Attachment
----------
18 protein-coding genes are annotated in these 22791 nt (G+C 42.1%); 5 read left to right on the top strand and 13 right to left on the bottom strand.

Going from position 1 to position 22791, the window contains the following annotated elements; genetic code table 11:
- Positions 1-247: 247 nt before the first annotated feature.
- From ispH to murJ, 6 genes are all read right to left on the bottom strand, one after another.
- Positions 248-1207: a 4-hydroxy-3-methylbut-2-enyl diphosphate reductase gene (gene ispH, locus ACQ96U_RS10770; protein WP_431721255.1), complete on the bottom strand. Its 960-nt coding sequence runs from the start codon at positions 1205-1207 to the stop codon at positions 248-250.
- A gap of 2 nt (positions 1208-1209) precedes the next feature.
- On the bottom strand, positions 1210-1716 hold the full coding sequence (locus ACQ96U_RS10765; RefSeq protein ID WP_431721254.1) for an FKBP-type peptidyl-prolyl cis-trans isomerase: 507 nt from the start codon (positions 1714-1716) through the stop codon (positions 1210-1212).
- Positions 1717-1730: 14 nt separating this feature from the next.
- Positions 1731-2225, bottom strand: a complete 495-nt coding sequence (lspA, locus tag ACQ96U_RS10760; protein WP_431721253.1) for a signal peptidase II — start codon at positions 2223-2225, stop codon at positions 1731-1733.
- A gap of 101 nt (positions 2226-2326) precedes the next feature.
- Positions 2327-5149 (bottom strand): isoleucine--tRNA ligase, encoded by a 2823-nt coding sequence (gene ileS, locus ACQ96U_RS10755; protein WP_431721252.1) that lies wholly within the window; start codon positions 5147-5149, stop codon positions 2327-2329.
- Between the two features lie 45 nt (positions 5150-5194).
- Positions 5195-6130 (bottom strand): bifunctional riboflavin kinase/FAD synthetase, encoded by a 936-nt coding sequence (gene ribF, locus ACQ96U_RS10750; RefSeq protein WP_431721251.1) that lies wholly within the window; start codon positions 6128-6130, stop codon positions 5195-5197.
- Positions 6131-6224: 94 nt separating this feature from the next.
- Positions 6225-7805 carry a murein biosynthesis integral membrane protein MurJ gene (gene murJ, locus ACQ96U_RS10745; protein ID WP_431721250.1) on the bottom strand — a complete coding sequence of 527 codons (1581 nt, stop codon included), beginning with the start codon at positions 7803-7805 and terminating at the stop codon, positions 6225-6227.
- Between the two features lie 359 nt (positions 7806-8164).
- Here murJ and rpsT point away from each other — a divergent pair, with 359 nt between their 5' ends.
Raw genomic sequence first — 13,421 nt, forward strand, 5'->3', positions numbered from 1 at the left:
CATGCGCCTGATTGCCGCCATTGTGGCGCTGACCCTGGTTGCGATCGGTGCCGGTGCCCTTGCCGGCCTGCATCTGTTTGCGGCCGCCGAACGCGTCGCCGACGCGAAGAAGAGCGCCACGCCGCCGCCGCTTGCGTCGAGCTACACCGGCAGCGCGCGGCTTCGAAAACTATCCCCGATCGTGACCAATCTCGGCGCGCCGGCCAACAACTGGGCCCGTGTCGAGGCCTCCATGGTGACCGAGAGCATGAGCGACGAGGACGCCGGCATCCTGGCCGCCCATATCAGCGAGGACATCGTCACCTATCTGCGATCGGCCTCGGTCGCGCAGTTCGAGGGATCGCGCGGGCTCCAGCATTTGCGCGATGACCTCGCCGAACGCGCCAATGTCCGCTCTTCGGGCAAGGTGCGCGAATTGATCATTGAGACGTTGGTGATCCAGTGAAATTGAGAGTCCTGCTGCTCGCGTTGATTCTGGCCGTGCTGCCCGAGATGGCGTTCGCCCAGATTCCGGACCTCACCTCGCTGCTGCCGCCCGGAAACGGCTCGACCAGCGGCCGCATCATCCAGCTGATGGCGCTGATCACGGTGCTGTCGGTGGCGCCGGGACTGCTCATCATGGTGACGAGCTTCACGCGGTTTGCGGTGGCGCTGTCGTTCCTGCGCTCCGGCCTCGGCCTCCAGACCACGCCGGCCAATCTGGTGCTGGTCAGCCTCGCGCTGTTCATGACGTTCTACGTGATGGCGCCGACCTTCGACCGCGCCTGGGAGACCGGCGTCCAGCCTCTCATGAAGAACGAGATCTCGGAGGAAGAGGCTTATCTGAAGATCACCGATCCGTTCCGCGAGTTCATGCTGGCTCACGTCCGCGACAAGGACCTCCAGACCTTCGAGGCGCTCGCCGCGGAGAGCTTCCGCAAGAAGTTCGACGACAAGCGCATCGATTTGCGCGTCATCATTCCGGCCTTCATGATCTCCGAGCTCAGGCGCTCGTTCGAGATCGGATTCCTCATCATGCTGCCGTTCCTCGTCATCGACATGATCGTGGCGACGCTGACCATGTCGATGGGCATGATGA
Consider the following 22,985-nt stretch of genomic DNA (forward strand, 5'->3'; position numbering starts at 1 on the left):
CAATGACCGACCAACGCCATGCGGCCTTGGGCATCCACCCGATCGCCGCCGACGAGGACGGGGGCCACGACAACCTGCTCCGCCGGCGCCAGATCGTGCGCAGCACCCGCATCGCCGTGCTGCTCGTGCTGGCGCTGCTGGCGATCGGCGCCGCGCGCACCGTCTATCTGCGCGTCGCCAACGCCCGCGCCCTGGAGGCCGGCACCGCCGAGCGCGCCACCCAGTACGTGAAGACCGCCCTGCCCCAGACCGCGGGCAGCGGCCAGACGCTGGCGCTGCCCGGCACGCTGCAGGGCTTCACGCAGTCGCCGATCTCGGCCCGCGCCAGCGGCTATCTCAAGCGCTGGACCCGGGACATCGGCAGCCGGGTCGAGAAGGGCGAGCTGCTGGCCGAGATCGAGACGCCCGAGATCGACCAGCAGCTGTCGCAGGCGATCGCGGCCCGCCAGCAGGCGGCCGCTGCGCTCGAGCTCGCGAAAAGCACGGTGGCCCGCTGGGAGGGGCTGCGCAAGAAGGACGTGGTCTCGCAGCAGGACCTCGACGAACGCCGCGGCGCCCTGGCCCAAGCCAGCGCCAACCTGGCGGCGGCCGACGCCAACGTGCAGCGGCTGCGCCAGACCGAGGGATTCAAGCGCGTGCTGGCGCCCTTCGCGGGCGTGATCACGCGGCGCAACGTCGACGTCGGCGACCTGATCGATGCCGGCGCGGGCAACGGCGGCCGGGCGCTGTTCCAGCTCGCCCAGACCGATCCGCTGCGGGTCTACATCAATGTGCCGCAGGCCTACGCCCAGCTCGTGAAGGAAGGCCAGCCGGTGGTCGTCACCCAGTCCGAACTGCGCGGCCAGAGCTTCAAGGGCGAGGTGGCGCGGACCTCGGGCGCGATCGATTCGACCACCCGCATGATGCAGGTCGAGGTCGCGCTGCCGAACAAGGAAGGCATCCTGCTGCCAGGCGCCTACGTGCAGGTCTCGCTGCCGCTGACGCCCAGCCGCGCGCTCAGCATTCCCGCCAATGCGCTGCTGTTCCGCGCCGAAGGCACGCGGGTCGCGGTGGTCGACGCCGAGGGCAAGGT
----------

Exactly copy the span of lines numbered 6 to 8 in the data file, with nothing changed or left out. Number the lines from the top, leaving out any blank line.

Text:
- A gap of 2 nt (positions 1208-1209) precedes the next feature.
- On the bottom strand, positions 1210-1716 hold the full coding sequence (locus ACQ96U_RS10765; RefSeq protein ID WP_431721254.1) for an FKBP-type peptidyl-prolyl cis-trans isomerase: 507 nt from the start codon (positions 1714-1716) through the stop codon (positions 1210-1212).
- Positions 1717-1730: 14 nt separating this feature from the next.